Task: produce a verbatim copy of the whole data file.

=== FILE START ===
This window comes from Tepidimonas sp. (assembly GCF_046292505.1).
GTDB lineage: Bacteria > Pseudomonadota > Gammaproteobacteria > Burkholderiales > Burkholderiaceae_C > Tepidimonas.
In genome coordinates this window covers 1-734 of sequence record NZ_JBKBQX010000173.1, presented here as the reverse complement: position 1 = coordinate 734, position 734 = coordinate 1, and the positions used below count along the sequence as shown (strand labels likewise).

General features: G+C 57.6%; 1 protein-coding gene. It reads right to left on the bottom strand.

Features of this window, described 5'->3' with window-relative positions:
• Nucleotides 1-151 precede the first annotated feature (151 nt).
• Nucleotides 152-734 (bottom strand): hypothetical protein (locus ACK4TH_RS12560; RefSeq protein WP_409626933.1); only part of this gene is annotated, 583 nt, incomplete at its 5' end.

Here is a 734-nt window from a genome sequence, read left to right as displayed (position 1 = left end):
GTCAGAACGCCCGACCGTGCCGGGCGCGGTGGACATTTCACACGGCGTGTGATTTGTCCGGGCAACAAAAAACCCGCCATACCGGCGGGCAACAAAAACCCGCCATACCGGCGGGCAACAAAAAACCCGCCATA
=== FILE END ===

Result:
This window comes from Tepidimonas sp. (assembly GCF_046292505.1).
GTDB lineage: Bacteria > Pseudomonadota > Gammaproteobacteria > Burkholderiales > Burkholderiaceae_C > Tepidimonas.
In genome coordinates this window covers 1-734 of sequence record NZ_JBKBQX010000173.1, presented here as the reverse complement: position 1 = coordinate 734, position 734 = coordinate 1, and the positions used below count along the sequence as shown (strand labels likewise).

General features: G+C 57.6%; 1 protein-coding gene. It reads right to left on the bottom strand.

Features of this window, described 5'->3' with window-relative positions:
• Nucleotides 1-151 precede the first annotated feature (151 nt).
• Nucleotides 152-734 (bottom strand): hypothetical protein (locus ACK4TH_RS12560; RefSeq protein WP_409626933.1); only part of this gene is annotated, 583 nt, incomplete at its 5' end.

Here is a 734-nt window from a genome sequence, read left to right as displayed (position 1 = left end):
GTCAGAACGCCCGACCGTGCCGGGCGCGGTGGACATTTCACACGGCGTGTGATTTGTCCGGGCAACAAAAAACCCGCCATACCGGCGGGCAACAAAAACCCGCCATACCGGCGGGCAACAAAAAACCCGCCATA